On August 9, 2011, an apparent hydrogen/oxygen explosion occurred at the alternative energy firm Rainbow of Hope in the Sylmar section of Los Angeles. Timothy A. Larson, 42, an L.A. firefighter who was on disability leave due to an existing injury, was one of the two inventors critically injured in the blast, as they were thrown into an alley by the force of the explosion. Larson apparently lost an arm an a leg in the blast. In the hospital, William A. Stehl, 68, was induced into a coma with extensive shrapnel wounds in his face.
This latest accident occurred 14 months after Larson's brother (28-year-old Tyson Larson) was killed in a June, 2010 explosion at Realm Industries, in Simi Valley, their father's predecessor alternative fuel business. In 2008, there was an explosion at Realm Industries when it was located in a different building. The 2008 blast was smaller, and there were no serious injuries.
The father, Timothy A. Larson, was among the numerous investors in a New York company formed in 2001 by Stehl, (photo at left by the Adirondack Daily Enterprise) who was indicted in 2010 in New York on charges of bilking more than 300 investors out of $7 million. Stehl claimed he developed an economical process to create energy from water, and allegedly promised his investors guaranteed returns. When the business, BGX Technologies (formerly known as Rainbow Technologies), went under, Timothy A. Larson bought its equipment and had it shipped to California so he could set up Realm Industries with his sons.
Somehow Stehl (and Tyson Larson) got a patent issued for this "technology":
Neither this patent, nor the predecessor patent application, mentions "Brown's Gas" (or "HHO Gas"), which is actually what they were producing. In brief, Brown's gas is produced by simultaneously capturing the two product gases of water electrolysis, hydrogen and oxygen, in a single, unstable product stream. They instead claim they were "modifying the bond angles of water." The slightest spark (or an errant piece of catalyst) will cause an explosion in the product gas mixture, as the hydrogen and oxygen violently recombine back into water. I have no idea why anybody would willingly produce such an unstable gas mixture, and especially why they might try to store it. It seems that Cal/OSHA believes that Stehl and the Larsons were trying to compress and store their hydrogen/oxygen gas mixture at pressure in a pair of 8-foot diameter pressure vessels! Of course, a pressurized hydrogen/oxygen mixture has even more explosive energy than an atmospheric pressure hydrogen/oxygen gas mixture.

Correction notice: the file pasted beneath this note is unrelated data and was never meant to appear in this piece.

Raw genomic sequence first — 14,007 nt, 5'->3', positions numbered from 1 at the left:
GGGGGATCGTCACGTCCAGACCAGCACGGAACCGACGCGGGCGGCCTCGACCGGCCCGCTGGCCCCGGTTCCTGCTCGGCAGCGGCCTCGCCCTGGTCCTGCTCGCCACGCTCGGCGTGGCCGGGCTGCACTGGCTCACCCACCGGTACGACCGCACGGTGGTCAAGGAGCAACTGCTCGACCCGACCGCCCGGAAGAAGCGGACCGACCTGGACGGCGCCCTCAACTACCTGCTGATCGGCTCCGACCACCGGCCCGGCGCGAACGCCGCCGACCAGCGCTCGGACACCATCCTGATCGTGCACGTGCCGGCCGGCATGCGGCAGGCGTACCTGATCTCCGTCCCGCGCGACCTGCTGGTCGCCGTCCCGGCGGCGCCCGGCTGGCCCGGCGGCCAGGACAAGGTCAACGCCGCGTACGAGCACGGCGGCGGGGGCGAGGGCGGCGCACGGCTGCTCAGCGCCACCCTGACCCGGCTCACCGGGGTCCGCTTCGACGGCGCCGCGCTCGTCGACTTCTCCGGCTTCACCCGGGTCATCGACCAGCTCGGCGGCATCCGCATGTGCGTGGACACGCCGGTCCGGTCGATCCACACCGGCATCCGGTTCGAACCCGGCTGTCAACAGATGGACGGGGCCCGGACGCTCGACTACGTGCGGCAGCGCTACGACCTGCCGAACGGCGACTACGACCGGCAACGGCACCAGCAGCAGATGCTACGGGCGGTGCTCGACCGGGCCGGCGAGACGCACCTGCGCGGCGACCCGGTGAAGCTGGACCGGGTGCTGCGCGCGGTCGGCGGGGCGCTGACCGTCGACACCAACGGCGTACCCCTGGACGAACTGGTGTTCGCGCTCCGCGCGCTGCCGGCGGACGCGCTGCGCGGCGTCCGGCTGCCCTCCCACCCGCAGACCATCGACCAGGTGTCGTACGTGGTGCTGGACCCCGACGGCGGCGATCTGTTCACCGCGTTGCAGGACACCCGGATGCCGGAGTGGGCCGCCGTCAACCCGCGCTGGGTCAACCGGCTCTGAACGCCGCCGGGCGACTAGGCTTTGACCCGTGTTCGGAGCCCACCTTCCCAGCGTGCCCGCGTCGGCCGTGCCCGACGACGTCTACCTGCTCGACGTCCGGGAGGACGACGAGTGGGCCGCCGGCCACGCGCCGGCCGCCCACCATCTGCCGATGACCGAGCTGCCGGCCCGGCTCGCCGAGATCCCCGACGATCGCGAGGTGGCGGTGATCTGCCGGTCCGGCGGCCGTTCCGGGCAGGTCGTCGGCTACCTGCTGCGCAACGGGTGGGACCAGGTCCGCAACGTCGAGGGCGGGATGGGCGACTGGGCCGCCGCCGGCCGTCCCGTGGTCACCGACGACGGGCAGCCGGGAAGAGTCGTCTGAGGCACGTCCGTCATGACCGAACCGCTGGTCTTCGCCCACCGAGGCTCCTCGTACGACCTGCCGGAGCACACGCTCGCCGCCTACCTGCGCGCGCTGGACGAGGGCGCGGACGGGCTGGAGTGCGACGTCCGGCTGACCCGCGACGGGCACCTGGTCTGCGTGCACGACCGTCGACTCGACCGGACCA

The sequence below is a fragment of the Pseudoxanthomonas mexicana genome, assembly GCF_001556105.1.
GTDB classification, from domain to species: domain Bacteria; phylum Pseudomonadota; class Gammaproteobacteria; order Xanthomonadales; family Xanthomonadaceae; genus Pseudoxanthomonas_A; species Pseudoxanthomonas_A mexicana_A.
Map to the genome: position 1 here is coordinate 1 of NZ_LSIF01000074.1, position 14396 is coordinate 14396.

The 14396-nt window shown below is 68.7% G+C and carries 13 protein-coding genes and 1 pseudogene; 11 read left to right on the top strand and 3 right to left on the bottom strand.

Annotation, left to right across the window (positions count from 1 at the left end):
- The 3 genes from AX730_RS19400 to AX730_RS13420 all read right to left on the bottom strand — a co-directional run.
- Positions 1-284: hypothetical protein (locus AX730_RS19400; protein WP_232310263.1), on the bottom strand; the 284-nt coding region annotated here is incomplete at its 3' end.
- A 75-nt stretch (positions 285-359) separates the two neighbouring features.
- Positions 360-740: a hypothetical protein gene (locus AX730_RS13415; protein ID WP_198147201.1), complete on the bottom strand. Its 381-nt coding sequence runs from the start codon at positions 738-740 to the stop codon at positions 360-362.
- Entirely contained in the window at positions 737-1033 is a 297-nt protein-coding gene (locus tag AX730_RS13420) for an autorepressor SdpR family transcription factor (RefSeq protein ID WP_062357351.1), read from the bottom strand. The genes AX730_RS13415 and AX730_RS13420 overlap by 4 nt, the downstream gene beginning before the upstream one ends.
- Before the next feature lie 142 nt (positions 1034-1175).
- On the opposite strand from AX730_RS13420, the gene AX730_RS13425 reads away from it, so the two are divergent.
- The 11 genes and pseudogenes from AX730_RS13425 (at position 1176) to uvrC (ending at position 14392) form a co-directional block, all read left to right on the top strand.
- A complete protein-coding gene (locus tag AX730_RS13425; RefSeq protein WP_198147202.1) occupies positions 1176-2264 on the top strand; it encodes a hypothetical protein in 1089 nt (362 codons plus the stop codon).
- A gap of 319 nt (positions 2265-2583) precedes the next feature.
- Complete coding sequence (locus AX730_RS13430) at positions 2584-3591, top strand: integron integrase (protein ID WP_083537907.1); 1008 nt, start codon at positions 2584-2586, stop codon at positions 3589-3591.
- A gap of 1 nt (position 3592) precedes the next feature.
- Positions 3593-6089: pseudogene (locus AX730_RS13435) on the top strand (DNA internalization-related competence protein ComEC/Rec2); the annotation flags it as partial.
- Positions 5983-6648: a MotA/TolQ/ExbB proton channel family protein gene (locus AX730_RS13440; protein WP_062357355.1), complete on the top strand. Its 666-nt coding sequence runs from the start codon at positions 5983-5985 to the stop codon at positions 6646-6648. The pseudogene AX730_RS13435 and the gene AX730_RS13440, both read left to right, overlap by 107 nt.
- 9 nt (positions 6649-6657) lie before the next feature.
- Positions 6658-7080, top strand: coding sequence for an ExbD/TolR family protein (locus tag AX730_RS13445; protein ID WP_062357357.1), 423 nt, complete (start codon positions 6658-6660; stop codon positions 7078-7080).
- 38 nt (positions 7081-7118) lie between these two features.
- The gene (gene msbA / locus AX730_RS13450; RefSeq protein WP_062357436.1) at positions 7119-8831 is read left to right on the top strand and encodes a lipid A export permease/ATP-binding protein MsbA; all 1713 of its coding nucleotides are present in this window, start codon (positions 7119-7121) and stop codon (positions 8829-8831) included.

One final note: notice how the name of one of Stehl's companies, "BGX", seems to be an acronym for "Brown's Gas"?